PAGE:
In Brief

Parents Should Read to Kids Starting in Infancy, Docs Say

A baby sits looking at a book.
(Image credit: Baby photo via Shutterstock)

Parents should read to their children often, and start well before the kids enter school, according to a new statement from the nation's largest group of pediatricians.

The statement from the American Academy of Pediatrics recommends that pediatricians advise parents to read regularly to their children, beginning in infancy and continuing at least until the child enters kindergarten. Reading to children at a young age fosters parent-child bonding and encourages the development of early literacy skills needed in school, the statements says.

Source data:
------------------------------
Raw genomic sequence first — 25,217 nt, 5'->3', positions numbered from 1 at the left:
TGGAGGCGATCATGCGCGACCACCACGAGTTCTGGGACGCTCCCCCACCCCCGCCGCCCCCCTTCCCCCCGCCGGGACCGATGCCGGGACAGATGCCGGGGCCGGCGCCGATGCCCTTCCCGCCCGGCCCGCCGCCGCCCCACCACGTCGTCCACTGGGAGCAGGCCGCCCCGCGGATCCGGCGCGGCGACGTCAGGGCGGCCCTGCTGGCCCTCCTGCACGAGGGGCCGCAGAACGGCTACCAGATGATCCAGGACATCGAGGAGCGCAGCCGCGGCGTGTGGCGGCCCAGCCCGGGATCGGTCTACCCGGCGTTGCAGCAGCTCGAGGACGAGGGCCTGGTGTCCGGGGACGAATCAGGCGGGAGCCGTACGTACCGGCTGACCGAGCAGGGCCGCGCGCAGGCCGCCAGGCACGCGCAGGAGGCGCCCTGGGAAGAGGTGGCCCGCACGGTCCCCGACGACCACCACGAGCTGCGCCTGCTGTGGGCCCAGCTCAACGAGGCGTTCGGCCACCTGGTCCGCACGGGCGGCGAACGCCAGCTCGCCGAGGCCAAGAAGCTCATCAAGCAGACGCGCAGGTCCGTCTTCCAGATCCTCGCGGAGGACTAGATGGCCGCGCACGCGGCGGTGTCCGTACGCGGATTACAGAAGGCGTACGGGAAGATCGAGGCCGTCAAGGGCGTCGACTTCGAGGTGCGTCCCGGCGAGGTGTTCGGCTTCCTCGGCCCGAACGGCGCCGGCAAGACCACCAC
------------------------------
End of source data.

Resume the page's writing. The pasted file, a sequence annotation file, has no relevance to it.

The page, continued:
The AAP also recommends that pediatricians provide books at health check-ups to low-income children who are at high risk of having low reading proficiency.

"Reading regularly with young children stimulates optimal patterns of brain development and strengthens parent-child relationships at a critical time in child development, which, in turn, builds language, literacy, and social-emotional skills that last a lifetime," the statement says.

Rachael Rettner

Rachael is a Live Science contributor, and was a former channel editor and senior writer for Live Science between 2010 and 2022. She has a master's degree in journalism from New York University's Science, Health and Environmental Reporting Program. She also holds a B.S. in molecular biology and an M.S. in biology from the University of California, San Diego. Her work has appeared in Scienceline, The Washington Post and Scientific American.